The case concerned a Danish company that provided legal services regarding tax deductions for improvements to real estate, etc.
In 2006, the owner of the Danish company moved to Y2 city and in the process established a company in Y2 city, which would then provide services to the Danish sister company, including legal advice.
The tax authorities had increased the Danish company’s taxable income by an estimated total of approximately DKK 58.4 million, as the tax authorities considered that the company’s transfer pricing documentation was sufficiently deficient, in accordance with Section 3 B(8) of the Tax Control Act, cf. Section 5(3), and that the service agreements were not concluded at arm’s length in breach Danish arm’s length provisions.
Judgement of the High Court
The tax authorities were entitled to exercise discretion over pricing of the controlled transactions as the transactions had not been priced at arm’s length and the transfer pricing documentation was deficient.
“The case shows that SKAT’s estimate of H2 ApS’s payment (management fee) for the services provided by G1 is based on the TNM method as a pricing method, which is justified in particular by the fact that G1 was a simple service/service provider.
Furthermore, the case shows that in calculating G1’s transfer prices for the provision of services to H2 ApS, SKAT carried out a benchmark analysis of 25 comparable law firms and audit firms using Return on Total Cost (hereinafter RoTC) as a profit level indicator. It is stated that RoTC is calculated by dividing the companies’ profits (earnings before interest and tax) by their costs (total costs). The benchmark analysis showed a market RoTC median of 6,72 %, which implied that the tax authorities considered G1 eligible to earn a profit of 6,72 % in relation to G1’s expenses and that G1’s expenses with the said mark-up could be approved as the amount of H2 ApS’s expenses to G1 for tax purposes for the period 2006-2010 (approximately DKK 20 million).
The High Court accepts, after an overall assessment, that the services provided by G1 to H2 ApS are comparable to the services provided by law firms and auditing companies and that the applicants have not demonstrated that the TNM method was not applicable as a pricing method, also referring to the above-mentioned reason why, in the High Court’s view, the profit-split method was not the appropriate pricing method to apply in relation to the controlled transactions.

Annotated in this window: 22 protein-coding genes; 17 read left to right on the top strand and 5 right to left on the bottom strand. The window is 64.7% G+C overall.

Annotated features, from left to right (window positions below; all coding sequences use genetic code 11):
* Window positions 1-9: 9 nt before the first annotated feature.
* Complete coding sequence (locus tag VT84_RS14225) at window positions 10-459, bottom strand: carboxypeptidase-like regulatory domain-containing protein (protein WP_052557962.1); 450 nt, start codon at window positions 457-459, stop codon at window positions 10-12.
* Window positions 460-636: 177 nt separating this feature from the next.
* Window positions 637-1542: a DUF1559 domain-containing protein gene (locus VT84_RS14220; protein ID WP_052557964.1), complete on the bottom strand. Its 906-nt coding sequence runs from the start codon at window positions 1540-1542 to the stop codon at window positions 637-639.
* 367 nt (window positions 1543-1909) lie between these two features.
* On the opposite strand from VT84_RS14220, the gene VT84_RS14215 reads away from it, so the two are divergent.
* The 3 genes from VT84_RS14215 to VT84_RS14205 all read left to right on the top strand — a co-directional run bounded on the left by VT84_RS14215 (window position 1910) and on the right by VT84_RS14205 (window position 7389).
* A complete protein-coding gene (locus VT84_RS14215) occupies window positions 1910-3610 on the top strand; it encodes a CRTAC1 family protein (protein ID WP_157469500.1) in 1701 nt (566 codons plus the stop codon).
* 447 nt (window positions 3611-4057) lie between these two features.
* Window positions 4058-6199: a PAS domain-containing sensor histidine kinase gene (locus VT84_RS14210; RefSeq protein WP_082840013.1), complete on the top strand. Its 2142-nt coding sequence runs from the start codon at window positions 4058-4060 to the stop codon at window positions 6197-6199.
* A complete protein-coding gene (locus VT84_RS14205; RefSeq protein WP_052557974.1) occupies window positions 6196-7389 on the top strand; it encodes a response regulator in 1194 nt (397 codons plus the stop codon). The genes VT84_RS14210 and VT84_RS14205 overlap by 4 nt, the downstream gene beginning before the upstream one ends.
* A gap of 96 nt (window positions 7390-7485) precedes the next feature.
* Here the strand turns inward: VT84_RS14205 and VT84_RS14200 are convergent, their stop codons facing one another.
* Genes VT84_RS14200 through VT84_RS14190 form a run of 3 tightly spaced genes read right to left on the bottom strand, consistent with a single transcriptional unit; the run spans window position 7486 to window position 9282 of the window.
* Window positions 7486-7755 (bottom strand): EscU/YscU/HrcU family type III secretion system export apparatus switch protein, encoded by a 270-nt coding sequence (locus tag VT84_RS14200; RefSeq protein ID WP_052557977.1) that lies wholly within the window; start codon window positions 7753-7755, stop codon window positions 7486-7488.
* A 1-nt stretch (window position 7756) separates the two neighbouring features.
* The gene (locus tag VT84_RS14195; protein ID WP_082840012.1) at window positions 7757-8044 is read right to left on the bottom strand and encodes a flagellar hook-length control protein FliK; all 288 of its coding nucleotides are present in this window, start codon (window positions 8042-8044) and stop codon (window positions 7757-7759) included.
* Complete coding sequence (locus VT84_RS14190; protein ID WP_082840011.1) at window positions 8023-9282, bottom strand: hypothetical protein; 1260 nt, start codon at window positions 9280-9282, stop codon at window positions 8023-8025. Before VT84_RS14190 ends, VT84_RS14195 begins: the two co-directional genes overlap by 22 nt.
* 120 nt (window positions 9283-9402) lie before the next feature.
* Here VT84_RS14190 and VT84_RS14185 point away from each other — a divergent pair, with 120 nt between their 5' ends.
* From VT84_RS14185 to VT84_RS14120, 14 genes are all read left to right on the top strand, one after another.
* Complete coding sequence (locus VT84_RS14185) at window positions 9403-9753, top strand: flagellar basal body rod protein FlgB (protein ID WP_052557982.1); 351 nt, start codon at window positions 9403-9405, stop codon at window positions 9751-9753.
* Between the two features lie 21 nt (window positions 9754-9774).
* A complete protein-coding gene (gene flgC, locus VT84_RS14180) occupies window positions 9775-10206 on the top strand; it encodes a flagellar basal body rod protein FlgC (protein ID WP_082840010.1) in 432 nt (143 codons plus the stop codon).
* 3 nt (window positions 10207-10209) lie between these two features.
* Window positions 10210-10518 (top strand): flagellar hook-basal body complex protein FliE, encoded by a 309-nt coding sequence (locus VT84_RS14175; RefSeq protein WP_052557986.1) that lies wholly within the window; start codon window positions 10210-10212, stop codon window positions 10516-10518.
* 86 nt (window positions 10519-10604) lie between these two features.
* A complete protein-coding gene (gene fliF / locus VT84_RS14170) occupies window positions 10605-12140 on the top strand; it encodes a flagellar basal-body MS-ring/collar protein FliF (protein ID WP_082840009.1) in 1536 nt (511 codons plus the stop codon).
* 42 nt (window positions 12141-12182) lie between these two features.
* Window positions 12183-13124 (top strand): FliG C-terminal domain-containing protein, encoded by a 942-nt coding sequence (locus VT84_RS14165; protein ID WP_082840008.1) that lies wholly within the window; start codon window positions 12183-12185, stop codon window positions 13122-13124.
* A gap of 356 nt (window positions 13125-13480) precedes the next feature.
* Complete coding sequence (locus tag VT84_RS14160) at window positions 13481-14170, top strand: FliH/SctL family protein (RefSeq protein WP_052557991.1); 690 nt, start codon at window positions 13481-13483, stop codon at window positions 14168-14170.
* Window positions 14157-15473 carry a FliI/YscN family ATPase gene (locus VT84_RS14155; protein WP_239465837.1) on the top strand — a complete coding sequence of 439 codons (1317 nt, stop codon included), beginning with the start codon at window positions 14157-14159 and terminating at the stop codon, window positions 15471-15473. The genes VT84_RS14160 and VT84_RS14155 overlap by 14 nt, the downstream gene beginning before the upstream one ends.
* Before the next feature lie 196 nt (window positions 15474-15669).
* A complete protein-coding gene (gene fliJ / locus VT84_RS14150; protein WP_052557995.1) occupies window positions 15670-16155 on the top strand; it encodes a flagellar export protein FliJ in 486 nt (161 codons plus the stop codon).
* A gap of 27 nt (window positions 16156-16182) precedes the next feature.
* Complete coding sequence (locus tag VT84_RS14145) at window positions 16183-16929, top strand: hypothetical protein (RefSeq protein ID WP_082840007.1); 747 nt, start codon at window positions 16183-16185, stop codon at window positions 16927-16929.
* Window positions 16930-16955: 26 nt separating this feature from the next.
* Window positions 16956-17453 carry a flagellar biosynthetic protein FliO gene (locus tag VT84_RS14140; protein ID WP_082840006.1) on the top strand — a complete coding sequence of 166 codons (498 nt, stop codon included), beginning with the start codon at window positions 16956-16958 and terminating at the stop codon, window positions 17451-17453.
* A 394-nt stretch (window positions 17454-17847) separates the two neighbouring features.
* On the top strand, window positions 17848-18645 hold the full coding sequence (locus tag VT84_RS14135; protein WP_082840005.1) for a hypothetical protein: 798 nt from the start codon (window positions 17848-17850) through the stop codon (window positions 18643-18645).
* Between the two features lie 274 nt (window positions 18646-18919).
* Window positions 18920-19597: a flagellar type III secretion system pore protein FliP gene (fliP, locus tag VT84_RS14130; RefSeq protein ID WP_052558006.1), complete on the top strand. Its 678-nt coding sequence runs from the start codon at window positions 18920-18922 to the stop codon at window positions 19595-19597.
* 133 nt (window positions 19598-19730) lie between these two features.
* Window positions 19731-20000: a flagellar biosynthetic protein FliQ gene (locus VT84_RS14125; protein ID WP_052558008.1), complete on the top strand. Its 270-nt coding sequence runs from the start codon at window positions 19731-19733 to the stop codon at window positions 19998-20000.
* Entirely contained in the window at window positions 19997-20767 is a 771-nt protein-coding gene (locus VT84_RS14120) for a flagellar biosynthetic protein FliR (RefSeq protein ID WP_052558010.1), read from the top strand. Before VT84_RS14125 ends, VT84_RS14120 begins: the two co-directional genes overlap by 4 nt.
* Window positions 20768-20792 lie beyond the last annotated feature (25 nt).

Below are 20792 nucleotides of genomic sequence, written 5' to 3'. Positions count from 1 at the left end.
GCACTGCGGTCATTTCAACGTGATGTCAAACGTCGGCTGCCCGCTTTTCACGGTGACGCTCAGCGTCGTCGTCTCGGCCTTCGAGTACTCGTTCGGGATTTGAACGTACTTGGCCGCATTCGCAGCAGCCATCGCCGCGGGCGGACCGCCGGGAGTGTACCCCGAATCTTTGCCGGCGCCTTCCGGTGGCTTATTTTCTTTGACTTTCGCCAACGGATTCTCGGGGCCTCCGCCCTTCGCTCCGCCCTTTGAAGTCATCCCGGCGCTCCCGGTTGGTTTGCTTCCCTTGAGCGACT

The High Court considers that, on the basis of the evidence submitted – in particular in the light of the calculation of the profit rate in the legal sector contained in the Competition Council’s analysis report of 14 December 2005 – the applicants have not established that the profit-split method was applied. In the light of the evidence, including the evidence of the profitability analysis carried out by the tax authorities, as set out in the Competition Authority’s report of 14 January 2021 on ‘Competition in the legal sector’, the applicant submits that the tax authorities’ estimate in the present case is based on an incorrect or inadequate basis capable of influencing the estimate, having regard also to the fact that the Y2 company mainly provided legal services and that approximately half of the companies included in the SKAT benchmark analysis are law firms. In this respect, the Court of Appeal has emphasised in particular that it follows from the above-mentioned analysis report that a partner in a law firm receives a salary for work performed as well as a remuneration for ownership in the form of a share of the law firm’s profits, that if the partners’ income is calculated on the basis of their personal income – which includes both a salary for work performed as well as a remuneration for ownership – the profit rate in the legal sector was between 30 and 35 %. in the years 2012 to 2018, and that the profit rate was around 20 per cent in those years if the remuneration for the partners’ work is adjusted.
The High Court thus considers that the calculation method used by SKAT does not take proper account of the remuneration structure of law firms and that SKAT’s benchmark analysis thus arrived at a profit rate which is not accurate. In doing so, the High Court also took into account that it follows from TPG 2010, points 2.90-2.91, 2.92 and 2.97, that profit level indicator may be, inter alia, net profit in relation to turnover (sales), costs (costs) or assets (assets), see also section C.D.188.8.131.52 of the Legal Guide 2021-1.
On the basis of the above, the High Court remands the tax assessment for Rafn & Søn ApS and, consequently, the determination of the joint taxable income for PB Holding ApS for the income years 2006-2010, as regards the amount of DKK 33,699,860, to be reviewed by the Tax Agency in order for the Tax Agency to take due account of the remuneration structure of the law firms in the discretionary assessment.”